DIY - Welding trunk lid covering holes
Trunk lid has 7 (pre-facelift) or 8 (facelift) holes which are used to attach the trunk covering (9) to the trunk lid. It is common to see these holes being a source for moisture and rust inside the trunk lid. As an anti-rust measure these holes can be closed by welding. The trunk covering still remains attached to the trunk lid by two central screws (pre-facelift) or one central screw (facelift), although double sided type is recommended to prevent vibration of the covering.
DIY - Repair broken trunk lid actuator pneumatic chambers
A common problem source is broken air chamber (A2208000275) in the lid latch assembly. It becomes separated and is not able to hold air pressure. This round air chamber is pressurized and depressurized each time the trunk is opened. The two halves are snapped together and the assembly is held together by plastic tabs engaging plastic slots. This is a rather flimsy arrangement for a part that is expected to endure significant pressure cycles.
Note the broken plastic tabs on the perimeter of the actuator.
The solution to the problem is to keep the two halves of the plastic air chamber together. The photos below show the repair.
The silicone smeared all over, in a rather ugly way, was applied simply to keep the metal clamp in place. I would have much preferred to use a more elegant repair, one that Mercedes should have considered originally, and that is to use steel spring clips.
Instructions for chamber removal:
- Move the whole assembly to a work bench.
- At the lock mechanism where the rod attaches, take a screw driver or needle nose pliers and gently wedge between rod and plastic slot where the rod attaches.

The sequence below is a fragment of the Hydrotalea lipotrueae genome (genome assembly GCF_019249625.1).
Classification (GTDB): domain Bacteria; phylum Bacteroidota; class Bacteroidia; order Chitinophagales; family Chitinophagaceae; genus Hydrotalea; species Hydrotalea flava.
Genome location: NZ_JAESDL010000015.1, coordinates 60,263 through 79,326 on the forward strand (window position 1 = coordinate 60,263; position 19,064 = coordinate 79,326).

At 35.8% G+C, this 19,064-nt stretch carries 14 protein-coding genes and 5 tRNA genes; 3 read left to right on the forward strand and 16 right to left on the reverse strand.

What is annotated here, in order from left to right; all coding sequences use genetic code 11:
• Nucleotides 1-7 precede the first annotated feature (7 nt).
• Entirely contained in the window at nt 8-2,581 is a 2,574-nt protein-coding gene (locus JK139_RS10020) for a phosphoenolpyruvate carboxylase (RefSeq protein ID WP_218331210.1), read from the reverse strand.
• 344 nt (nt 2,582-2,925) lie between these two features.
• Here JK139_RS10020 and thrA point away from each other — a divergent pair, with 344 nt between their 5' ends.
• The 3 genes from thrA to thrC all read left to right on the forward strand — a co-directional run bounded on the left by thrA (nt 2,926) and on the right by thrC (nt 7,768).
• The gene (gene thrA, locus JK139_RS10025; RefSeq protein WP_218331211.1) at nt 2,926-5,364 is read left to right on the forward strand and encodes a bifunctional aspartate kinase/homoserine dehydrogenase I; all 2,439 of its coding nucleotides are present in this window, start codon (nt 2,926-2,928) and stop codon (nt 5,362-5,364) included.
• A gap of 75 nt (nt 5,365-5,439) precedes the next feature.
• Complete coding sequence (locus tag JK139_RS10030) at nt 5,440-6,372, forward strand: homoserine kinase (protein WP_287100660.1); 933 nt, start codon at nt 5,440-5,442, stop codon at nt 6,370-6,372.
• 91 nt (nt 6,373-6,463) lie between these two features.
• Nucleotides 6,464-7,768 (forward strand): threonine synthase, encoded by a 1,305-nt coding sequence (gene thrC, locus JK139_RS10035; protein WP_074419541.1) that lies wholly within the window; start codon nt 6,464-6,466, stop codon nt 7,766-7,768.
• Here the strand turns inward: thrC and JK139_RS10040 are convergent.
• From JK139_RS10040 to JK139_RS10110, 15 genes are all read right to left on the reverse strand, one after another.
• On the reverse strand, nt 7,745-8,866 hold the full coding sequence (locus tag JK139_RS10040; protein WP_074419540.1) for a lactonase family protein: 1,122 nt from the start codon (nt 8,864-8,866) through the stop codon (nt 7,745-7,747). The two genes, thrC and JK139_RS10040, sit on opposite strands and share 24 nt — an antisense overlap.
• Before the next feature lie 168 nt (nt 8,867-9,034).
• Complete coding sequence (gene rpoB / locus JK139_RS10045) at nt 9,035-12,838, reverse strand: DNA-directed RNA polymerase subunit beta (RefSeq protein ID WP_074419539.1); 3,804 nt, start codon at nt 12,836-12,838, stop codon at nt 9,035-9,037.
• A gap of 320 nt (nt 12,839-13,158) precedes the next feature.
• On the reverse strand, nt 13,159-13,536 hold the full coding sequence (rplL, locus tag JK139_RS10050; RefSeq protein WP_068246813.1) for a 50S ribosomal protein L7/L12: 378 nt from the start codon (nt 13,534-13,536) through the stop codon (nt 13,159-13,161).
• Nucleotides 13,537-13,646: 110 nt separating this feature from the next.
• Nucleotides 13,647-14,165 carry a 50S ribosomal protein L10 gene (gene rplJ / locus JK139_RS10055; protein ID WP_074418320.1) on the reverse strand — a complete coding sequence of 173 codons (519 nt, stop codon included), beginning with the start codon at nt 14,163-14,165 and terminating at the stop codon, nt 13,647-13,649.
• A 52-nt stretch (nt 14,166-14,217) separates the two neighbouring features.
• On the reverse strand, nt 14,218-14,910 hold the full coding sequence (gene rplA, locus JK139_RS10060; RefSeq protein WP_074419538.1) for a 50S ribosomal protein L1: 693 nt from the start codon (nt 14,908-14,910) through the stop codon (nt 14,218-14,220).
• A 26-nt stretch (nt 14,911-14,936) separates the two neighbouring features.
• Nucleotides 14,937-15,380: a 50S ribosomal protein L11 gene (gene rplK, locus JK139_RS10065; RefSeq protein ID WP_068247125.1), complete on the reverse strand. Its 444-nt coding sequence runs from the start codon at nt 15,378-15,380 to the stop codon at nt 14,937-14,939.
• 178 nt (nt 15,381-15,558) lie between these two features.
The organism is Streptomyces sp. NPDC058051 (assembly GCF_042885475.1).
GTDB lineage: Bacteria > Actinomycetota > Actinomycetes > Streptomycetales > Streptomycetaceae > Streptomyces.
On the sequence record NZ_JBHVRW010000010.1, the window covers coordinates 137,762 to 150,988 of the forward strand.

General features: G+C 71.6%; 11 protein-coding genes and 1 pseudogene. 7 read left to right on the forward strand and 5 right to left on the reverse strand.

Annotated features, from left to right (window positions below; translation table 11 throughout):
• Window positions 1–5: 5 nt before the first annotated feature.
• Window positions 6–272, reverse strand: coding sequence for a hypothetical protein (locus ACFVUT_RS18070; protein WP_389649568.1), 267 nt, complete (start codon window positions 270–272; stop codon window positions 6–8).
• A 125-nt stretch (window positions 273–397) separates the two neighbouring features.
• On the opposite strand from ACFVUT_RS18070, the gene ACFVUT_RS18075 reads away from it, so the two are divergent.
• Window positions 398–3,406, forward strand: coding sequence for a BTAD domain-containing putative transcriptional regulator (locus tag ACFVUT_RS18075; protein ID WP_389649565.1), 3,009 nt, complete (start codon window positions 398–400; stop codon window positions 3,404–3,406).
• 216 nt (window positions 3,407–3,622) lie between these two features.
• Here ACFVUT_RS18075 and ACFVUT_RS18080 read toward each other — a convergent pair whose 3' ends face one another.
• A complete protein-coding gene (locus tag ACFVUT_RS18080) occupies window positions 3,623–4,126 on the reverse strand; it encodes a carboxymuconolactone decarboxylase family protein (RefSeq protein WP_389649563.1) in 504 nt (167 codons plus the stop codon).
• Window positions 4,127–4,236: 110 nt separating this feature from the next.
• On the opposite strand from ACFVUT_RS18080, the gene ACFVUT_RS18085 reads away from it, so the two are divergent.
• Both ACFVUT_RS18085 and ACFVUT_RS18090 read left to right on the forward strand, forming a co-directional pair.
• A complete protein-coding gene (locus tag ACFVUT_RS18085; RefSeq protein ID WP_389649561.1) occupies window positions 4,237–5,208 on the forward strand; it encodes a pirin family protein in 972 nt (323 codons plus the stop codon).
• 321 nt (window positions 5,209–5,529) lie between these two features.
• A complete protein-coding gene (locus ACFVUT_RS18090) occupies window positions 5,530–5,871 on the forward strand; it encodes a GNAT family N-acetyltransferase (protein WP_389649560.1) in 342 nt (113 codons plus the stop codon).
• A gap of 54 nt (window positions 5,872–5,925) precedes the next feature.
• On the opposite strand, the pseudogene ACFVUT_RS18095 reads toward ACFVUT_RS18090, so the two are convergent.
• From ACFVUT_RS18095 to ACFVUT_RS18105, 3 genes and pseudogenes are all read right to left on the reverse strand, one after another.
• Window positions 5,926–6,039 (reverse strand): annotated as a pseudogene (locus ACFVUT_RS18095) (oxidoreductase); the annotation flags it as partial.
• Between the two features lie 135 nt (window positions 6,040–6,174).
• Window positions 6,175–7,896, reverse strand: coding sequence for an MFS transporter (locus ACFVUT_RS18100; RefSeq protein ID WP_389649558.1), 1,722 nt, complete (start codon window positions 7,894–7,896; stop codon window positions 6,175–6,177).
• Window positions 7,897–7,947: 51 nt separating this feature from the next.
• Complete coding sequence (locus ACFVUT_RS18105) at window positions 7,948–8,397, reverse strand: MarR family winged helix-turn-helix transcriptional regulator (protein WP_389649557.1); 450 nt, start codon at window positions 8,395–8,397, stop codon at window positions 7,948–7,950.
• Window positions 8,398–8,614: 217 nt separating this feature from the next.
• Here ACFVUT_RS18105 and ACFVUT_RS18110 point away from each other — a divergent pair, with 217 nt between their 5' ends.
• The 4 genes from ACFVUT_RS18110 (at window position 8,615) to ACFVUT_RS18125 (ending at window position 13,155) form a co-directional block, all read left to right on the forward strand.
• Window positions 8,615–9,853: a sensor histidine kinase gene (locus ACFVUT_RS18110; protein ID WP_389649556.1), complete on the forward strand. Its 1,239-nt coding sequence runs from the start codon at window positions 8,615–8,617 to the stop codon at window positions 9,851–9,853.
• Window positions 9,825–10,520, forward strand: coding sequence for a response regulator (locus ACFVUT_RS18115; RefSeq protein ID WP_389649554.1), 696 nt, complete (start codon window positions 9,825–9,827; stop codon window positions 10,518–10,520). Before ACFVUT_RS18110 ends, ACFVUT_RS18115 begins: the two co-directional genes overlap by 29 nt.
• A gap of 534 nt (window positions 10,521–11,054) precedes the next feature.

- Gently pry the rod out of the slot.
- Once the rod is released you can then pull the lock mechanism down so you can access the puck. This isn't hard, but a word of warning! There is a little electrical plug that attaches next to the puck. If you unplug it, make sure your fingers are not next to the lock latch as it will put a death grip on your finger.
- The puck is press fitted into the lock housing and again can be detached by gently prying with a small screwdriver to release.
- Once the puck is detached if the air line is still attached it can be removed if required to bench work the puck. Instead of detaching the airline at the puck just pull the hose off at the attachment point at the puck. It is easy to understand when you get the puck released from the housing.
- Unless you have a replacement puck, then you must attempt to reseal.
- Reseal by compressing the puck then using a two part sealer. Coat the seam around the side of the puck where it was leaking, 360 degrees.
- Let it cure for a few hours.
- Wrap "high speed" tape over the seal.
- Add more tape over the top and bottom to fortify the bond.
DIY - Repair broken hose
A persistent loud hissing noise once you open or close your trunk even for one to two seconds is not normal and usually means that you have a leak in the trunk lock actuator, the RTG actuator, the yellow pneumatic hose or fittings connecting the PSE Pump to the locking mechanism, or the orange pneumatic line or fittings connecting the locking mechanism to the RTG.
It will eventually stop leaking once the leak gets worse. Hopefully the pump will recognise that it is running for too long and will stop working so that it doesn't burn out. Do not leave it in this condition for too long because when the trunk stops sucking down water can get in and ruin your electronic components in the left side of the trunk behind the panels. There is also a possibility of damaging the pump due to constant running.
Often the hissing is caused by a crack in the yellow pneumatic line that is located inside the black braided plastic harness which is easily visible on the inside of the trunk towards the rear window. You can see it when the trunk opens and closes. For whatever reason M-B used a very stiff pipe which cracks easily.